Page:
eesti teaduste
akadeemia kirjastus
SINCE 1952
Proceeding cover
of the estonian academy of sciences
ISSN 1736-7530 (Electronic)
ISSN 1736-6046 (Print)
Impact Factor (2021): 1.024
Chlorophyll spectroscopy: conceptual basis, modern high-resolution approaches, and current challenges; pp. 127–164
PDF | 10.3176/proc.2022.2.04

Jeffrey R. Reimers, Margus Rätsep, Juha Matti Linnanto, Arvi Freiberg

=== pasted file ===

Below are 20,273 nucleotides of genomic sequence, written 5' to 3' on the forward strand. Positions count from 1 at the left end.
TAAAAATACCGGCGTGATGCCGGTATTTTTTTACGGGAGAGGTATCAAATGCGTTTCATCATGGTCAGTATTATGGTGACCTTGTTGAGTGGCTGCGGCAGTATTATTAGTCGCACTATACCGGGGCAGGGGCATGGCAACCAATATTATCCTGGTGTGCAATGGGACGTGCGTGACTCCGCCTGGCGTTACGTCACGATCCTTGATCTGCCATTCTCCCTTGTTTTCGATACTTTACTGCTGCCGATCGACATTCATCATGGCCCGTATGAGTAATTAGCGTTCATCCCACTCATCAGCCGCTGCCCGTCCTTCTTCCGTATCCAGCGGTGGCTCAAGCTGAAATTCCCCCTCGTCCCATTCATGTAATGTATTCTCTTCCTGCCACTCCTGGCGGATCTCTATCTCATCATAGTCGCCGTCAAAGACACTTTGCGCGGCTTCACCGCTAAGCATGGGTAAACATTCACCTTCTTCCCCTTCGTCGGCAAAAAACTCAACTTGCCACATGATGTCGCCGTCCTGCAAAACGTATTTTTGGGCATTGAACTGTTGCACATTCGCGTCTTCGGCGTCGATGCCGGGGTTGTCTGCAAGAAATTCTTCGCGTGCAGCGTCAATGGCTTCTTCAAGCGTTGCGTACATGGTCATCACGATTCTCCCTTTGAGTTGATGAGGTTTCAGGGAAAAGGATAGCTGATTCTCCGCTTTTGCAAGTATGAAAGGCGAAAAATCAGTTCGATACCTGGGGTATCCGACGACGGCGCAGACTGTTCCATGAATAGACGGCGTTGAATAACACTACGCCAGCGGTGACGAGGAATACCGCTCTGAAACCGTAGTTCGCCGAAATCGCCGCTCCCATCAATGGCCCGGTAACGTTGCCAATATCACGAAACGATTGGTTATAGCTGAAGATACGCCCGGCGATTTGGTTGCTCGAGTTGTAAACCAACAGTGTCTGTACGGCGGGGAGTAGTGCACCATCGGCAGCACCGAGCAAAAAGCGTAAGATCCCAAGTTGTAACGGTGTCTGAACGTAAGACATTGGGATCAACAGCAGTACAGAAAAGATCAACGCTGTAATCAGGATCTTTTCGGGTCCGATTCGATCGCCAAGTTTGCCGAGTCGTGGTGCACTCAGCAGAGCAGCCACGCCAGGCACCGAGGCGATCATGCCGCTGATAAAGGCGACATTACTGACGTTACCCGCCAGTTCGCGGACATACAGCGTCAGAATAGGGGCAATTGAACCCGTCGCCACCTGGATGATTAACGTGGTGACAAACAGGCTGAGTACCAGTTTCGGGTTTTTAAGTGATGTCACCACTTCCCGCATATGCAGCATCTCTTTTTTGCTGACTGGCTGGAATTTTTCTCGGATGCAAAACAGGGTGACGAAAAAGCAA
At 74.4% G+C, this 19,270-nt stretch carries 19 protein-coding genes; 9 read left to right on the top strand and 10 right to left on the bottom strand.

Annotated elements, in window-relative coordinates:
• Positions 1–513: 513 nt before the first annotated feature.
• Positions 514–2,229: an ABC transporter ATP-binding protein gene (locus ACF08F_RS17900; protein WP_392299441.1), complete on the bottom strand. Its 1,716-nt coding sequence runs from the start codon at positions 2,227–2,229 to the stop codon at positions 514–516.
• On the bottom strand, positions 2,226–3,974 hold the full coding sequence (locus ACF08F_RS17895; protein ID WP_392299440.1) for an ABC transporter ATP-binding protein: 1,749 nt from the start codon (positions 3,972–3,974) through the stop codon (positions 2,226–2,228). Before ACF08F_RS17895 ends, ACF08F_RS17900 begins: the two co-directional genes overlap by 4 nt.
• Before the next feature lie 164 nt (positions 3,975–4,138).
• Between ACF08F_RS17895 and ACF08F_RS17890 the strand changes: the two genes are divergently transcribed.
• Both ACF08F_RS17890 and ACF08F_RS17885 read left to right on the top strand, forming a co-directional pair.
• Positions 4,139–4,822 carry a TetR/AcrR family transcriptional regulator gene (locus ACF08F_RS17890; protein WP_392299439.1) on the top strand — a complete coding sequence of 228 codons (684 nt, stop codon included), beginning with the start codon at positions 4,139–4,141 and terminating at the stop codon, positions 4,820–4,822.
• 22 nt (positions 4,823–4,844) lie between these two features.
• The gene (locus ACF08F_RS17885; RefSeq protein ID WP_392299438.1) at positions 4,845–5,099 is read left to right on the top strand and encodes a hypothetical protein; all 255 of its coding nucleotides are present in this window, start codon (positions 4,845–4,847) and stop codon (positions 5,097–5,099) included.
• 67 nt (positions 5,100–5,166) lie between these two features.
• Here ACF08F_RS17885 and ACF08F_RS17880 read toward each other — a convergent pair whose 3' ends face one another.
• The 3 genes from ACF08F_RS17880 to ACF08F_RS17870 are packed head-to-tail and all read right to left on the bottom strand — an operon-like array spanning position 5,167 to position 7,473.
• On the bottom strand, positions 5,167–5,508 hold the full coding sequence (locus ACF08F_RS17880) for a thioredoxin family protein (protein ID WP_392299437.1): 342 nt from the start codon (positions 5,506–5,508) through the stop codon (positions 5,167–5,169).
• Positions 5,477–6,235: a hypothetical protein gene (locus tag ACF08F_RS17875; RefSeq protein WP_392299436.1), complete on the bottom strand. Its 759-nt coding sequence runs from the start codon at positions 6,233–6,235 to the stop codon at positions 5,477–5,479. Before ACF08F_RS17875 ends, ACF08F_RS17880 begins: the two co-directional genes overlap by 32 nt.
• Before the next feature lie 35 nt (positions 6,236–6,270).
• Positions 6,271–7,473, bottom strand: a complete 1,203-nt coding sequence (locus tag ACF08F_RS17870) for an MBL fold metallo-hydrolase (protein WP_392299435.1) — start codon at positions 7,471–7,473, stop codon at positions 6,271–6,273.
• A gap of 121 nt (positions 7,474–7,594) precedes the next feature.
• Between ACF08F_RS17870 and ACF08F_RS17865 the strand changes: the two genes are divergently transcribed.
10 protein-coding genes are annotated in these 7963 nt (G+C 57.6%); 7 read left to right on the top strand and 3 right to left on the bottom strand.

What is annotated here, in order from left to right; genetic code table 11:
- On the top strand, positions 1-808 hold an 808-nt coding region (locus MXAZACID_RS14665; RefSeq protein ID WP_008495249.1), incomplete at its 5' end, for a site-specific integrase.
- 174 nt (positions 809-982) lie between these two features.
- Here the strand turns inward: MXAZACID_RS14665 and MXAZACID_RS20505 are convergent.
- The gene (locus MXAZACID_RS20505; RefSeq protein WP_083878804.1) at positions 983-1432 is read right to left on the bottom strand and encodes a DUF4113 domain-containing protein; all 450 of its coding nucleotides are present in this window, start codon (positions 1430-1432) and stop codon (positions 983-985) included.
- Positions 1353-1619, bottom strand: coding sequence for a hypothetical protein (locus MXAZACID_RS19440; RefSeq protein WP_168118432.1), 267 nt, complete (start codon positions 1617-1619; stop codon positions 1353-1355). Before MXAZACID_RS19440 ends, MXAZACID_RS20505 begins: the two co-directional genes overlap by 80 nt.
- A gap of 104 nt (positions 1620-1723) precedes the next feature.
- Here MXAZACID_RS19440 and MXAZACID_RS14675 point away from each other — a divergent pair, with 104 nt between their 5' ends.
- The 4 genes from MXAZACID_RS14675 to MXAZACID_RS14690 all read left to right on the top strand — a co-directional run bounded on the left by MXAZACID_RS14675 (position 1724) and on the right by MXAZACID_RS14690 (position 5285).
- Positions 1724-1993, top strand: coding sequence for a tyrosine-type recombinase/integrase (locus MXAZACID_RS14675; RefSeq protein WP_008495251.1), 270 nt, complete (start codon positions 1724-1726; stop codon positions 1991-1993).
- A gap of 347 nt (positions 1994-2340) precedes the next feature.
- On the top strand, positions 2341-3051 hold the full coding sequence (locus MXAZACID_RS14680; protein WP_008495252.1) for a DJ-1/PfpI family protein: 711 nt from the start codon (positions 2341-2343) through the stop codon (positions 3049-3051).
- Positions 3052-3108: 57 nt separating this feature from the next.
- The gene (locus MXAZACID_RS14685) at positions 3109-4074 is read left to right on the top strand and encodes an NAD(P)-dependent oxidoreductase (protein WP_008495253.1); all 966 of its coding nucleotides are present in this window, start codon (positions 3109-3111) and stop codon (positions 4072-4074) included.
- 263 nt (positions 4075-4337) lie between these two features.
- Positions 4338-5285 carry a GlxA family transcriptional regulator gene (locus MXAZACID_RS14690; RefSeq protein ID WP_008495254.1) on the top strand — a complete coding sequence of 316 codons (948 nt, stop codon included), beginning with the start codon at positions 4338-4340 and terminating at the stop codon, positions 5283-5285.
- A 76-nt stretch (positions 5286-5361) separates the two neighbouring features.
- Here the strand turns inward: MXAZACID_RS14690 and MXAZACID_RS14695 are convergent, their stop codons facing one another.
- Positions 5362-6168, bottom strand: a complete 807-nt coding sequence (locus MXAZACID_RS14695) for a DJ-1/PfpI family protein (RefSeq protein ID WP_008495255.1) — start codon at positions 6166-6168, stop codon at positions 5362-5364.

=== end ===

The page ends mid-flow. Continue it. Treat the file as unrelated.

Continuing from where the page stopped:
The conceptual formalism to understand the properties and function of chlorophylls in the gas and solution phases as well as in protein matrices is reviewed. This formalism is then applied to interpret modern high-resolution spectroscopic data, resulting from methods such as differential fluorescence line-narrowing spectroscopy and selective fluorescence excitation spectroscopy, which resolve individual vibrational transitions within the inhomogeneously broadened emission and absorption spectra of chlorophyll-a, bacteriochlorophyll-a, and pheophytin-a. Density functional theory and ab initio quantum chemical calculations are applied to interpret this data and fill in missing information needed to understand photosynthetic processes. The focus is placed on recognizing environmental and thermal effects, as well as the roles of Duschinsky rotation and non-adiabatic coupling in controlling the spectra. A critical feature of chlorophyll spectroscopy is determined to be absorption-emission asymmetry. Its ramifications for chlorophyll’s function in photosystems are expected to be significant, as most current models for understanding their function assume that absorption and emission are symmetric, i.e. in the absence of relaxation processes, molecules coherently re-emit the light that they absorbed to enact exciton transport. The effect of the Duschinsky rotation is that after vibrational excitation during the electronic transition chlorophylls mostly emit light at different energies to what they absorb, while the effect of non-adiabatic coupling is that the polarization of the light is changed.


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